The Department for Work and Pensions (DWP) is launching a new trial service in areas of England in a bid to help the long-term sick back into work.

The WorkWell programme is part of the Government’s sweeping changes to the welfare system, including a review of payments to people with mental health conditions, which prompted accusations of a “full-on assault on disabled people”.

Work and Pensions Secretary Mel Stride announced that from October, a £64 million pilot will connect people with a health condition or disability to local support services including physiotherapy and counselling to help them stay in or return to work.

The service, launched by the DWP and the Department for Health and Social Care, will bring together medical assistance and advice on workplace support.

Worcester News: Work and Pensions Secretary Mel StrideWork and Pensions Secretary Mel Stride (Image: Aaron Chown/PA Wire)

For example, a GP could refer a patient with a bad back to WorkWell, where an advisor may contact their workplace to make adjustments such as flexible working or relocating their office to the ground floor, and help them access physiotherapy.

Areas trialling the service include Birmingham and Solihull, Cambridgeshire, Greater Manchester, Leister, parts of north London and South Yorkshire.

Mr Stride said: “We are rolling out the next generation of welfare reforms so that thousands more people can gain all the benefits work brings.

“Too many today are falling out of work in a spiral of sickness that harms their finances, their prospects and ultimately their health, where with the right workplace adjustments and help, this needn’t be the case.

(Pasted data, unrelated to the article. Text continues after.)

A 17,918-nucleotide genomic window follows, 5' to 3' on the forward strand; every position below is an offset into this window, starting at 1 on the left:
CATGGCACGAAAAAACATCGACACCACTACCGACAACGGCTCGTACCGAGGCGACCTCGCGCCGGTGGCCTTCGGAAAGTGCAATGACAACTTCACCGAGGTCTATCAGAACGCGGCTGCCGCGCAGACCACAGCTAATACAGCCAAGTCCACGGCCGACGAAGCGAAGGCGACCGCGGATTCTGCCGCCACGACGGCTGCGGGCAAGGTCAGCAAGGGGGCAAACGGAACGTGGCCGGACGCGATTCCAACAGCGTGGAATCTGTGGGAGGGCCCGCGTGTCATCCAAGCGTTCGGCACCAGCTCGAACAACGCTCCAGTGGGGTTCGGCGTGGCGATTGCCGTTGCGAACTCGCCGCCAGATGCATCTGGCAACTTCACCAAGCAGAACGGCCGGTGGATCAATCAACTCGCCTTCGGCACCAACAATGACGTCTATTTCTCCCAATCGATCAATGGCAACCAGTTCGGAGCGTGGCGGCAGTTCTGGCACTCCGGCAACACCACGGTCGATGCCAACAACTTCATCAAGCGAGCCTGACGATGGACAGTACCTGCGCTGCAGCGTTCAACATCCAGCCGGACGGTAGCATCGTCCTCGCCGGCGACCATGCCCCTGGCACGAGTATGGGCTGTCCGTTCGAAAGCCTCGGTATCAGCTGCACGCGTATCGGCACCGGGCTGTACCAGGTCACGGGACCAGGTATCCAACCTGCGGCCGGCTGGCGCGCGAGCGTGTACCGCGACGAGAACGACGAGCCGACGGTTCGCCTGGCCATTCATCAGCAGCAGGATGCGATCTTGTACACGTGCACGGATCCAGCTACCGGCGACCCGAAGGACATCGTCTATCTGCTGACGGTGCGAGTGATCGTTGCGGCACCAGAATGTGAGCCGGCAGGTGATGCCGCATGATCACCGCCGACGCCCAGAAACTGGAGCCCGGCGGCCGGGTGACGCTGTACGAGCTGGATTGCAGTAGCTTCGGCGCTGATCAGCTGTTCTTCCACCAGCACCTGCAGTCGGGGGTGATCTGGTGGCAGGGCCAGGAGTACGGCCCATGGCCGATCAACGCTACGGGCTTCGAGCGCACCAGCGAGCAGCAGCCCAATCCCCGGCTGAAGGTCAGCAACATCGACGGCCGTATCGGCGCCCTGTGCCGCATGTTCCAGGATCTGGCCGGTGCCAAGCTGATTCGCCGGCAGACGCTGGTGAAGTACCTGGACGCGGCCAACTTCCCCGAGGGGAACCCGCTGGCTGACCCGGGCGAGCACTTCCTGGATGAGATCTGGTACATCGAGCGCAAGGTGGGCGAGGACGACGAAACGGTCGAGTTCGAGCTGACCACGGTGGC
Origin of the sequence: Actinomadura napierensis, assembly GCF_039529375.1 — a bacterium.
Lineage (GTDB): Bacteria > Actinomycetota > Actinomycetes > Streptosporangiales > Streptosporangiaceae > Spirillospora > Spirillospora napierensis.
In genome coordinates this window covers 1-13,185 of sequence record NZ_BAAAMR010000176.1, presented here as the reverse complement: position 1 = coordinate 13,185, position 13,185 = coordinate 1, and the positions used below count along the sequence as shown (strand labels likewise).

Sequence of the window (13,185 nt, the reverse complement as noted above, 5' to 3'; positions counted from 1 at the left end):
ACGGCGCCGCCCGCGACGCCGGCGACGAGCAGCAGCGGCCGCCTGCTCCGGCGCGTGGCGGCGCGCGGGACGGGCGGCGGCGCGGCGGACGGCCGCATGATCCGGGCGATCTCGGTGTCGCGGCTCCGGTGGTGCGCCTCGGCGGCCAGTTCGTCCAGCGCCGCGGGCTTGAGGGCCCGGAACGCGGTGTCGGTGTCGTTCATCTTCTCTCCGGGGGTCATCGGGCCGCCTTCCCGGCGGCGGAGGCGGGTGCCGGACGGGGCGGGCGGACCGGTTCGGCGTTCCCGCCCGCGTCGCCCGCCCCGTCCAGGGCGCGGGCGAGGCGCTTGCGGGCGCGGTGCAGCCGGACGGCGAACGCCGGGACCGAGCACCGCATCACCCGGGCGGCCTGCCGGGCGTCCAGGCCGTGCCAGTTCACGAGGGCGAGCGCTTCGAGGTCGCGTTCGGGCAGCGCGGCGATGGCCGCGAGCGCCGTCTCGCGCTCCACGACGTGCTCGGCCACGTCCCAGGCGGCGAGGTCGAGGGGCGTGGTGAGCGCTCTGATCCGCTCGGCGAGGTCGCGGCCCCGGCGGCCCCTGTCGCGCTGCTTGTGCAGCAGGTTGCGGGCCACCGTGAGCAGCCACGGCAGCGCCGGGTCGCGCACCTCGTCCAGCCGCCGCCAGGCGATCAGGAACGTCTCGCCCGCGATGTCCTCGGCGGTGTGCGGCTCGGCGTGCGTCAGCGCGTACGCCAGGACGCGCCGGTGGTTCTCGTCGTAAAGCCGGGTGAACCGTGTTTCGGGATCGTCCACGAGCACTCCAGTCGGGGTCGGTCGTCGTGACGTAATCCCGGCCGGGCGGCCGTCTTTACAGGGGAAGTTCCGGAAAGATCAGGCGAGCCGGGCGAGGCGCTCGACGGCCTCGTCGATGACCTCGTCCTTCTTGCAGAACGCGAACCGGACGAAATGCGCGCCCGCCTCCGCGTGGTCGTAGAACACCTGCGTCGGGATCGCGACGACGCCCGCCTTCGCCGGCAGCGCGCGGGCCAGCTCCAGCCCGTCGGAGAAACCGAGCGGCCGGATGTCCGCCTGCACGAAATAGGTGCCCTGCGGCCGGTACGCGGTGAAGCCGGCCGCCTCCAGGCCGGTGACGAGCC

“And so we have designed WorkWell, a groundbreaking new service, that will for the first time integrate health and work advice at the local level, as part of our plan to stem the flow into economic inactivity, grow the economy, and change lives for the better.”

Health Secretary Victoria Atkins said: “Too often, people with disabilities or poor health fall out of work with no support.

“We have a plan to change that and improve lives so everyone has the opportunity to find fulfilling work.

“This service will help tens of thousands of people, who will receive joined-up work and health support, tailored to their individual needs.

“This service, alongside a faster, simpler and fairer health service, will build a healthier workforce, and a stronger economy.”

The service is voluntary, so people could self-refer or be sent to WorkWell through an employer or the community sector.

Labour said it will “look closely” at any programme supporting people into work.

The Opposition party’s acting shadow work and pensions secretary Alison McGovern said: “But with a record number of people out of work due to sickness and millions of people on spiralling NHS and mental health waiting lists, we need a long-term plan to fix our NHS and get Britain working, not more pilots skirting around the edges.

“Labour’s plan to get Britain working will drive down NHS waiting lists, reform job centres, make work pay, and support people into good jobs across every part of the country. Change with Labour can’t come soon enough.”